Why do we have (big) issues with Malta’s Immigration Appeals Board?

The Immigration Appeal Board is established under Malta’s Immigration Act. It is tasked with deciding appeals on a long and varied list of immigration decisions: visas, age assessments, detention of asylum-seekers, reception conditions, removal orders, Single Work Permits, Specific Residence Authorisation… Because this list is so long and because it affects a core element of people’s lives, we cannot underline how important this Board is in Malta’s migration regime.

We appear before this Board on a weekly basis. In most situations, our clients are appealing decisions to detain them or decisions stating that they are adults and not children. But we have (big) issues with the Board, from how the law establishes it to how it operates in practice. These issues are presented in a recently-published article here.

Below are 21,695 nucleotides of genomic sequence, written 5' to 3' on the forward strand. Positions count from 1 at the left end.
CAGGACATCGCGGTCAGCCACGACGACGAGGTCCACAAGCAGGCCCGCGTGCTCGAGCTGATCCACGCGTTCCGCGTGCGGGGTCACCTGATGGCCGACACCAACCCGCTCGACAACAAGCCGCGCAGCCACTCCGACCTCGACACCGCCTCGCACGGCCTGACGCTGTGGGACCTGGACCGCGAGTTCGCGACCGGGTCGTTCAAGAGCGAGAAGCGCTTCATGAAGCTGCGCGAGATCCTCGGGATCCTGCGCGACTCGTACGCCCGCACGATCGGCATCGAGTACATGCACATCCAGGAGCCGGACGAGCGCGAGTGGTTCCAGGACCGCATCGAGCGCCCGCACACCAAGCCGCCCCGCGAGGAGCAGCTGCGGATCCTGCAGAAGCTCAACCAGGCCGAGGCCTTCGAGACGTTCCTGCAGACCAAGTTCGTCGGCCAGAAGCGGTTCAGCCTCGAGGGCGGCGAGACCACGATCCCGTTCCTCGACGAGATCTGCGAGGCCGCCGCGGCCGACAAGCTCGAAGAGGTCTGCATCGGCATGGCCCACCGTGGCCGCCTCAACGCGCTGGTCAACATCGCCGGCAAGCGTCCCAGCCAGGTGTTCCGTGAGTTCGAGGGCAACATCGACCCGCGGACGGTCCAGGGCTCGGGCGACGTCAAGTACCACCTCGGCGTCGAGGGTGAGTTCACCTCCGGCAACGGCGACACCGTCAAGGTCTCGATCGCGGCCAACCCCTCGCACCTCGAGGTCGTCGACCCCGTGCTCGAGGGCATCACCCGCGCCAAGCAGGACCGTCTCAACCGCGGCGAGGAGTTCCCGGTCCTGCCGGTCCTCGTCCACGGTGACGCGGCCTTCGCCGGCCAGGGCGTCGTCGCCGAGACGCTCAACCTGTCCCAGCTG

Is the Immigration Appeals Board an effective remedy?

Can the Board be defined as independent and impartial, as dictated by the ECtHR and the EU Charter?

This article written by our former team members Alexis Galand and Mireille Boffa for id-Dritt published by GħSL – Malta Law Students’ Society, unpicks and answers these questions.

In conclusion, they hold that the IAB does not comply with the EU’s and the ECtHR’s definition of an effective remedy, which should entail a fair and public hearing within a reasonable time by an independent and impartial tribunal